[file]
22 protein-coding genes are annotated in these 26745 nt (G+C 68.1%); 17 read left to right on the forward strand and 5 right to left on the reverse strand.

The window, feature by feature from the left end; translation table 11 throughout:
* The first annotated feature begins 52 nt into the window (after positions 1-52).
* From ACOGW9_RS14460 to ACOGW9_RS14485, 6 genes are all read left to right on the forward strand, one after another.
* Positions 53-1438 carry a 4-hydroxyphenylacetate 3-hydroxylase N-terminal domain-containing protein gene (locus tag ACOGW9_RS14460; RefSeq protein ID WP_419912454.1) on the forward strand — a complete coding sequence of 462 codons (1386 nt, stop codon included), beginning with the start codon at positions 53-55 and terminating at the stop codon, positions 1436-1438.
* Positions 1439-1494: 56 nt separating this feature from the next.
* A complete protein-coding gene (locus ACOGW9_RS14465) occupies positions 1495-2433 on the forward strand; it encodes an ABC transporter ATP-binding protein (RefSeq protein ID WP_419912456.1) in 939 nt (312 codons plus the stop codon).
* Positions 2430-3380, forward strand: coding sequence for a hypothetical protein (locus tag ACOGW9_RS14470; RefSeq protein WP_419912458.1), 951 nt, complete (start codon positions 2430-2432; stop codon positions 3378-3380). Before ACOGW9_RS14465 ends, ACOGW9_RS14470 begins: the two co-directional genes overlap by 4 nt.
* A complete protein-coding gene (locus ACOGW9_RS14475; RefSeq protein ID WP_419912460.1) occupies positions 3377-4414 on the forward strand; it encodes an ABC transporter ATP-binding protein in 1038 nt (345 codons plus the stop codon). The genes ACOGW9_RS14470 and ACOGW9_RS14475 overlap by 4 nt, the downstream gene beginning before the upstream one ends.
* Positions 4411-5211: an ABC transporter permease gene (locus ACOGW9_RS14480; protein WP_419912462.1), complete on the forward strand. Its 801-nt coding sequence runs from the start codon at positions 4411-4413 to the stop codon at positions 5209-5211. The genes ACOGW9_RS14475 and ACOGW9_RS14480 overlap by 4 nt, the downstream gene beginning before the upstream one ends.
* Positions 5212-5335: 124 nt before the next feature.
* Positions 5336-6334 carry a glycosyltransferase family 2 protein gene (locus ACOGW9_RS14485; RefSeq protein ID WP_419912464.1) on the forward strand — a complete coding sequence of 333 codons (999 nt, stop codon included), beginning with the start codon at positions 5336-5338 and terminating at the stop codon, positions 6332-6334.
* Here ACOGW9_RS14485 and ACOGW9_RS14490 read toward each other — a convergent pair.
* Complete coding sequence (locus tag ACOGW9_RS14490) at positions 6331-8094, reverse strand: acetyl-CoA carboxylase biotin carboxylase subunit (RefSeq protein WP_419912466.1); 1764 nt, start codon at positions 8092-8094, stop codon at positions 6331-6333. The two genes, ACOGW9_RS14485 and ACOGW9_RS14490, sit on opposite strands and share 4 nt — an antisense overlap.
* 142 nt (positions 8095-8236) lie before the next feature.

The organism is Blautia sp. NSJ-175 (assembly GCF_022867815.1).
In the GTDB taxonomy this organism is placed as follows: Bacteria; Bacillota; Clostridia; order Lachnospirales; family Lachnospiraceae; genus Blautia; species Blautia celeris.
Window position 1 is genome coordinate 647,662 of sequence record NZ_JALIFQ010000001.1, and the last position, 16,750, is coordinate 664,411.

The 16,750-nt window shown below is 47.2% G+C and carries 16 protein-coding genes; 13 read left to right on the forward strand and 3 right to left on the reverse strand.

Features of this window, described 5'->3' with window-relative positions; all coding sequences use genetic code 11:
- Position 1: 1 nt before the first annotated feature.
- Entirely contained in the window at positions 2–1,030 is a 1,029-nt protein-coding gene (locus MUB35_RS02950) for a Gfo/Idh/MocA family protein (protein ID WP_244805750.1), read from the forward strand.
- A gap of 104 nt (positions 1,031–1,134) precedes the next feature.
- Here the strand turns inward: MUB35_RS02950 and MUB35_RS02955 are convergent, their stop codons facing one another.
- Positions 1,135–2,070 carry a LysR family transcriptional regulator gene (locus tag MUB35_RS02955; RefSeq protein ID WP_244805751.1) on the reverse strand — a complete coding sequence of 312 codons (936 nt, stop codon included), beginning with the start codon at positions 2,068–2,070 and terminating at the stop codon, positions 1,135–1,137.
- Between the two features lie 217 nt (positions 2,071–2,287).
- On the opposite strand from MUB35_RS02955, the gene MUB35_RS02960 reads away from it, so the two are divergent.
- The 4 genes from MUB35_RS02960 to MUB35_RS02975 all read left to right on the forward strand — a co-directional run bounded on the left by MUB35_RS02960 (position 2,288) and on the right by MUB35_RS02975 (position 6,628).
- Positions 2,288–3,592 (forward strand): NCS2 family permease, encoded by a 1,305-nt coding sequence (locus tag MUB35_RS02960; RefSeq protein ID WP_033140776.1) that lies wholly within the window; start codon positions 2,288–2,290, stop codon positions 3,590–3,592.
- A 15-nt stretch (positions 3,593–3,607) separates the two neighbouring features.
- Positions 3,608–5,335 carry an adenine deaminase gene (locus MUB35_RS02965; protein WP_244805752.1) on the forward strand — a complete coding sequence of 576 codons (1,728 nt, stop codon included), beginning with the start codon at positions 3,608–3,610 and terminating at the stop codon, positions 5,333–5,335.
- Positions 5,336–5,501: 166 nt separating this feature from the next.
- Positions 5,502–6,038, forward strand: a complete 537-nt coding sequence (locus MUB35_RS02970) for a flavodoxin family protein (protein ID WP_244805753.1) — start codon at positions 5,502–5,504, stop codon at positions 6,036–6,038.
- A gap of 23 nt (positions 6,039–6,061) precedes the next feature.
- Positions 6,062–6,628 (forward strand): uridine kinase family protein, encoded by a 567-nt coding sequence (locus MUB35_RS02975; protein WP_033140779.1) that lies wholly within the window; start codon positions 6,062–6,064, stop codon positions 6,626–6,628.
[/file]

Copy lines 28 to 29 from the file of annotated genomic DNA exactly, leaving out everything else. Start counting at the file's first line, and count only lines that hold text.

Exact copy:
- The 4 genes from MUB35_RS02960 to MUB35_RS02975 all read left to right on the forward strand — a co-directional run bounded on the left by MUB35_RS02960 (position 2,288) and on the right by MUB35_RS02975 (position 6,628).
- Positions 2,288–3,592 (forward strand): NCS2 family permease, encoded by a 1,305-nt coding sequence (locus tag MUB35_RS02960; RefSeq protein ID WP_033140776.1) that lies wholly within the window; start codon positions 2,288–2,290, stop codon positions 3,590–3,592.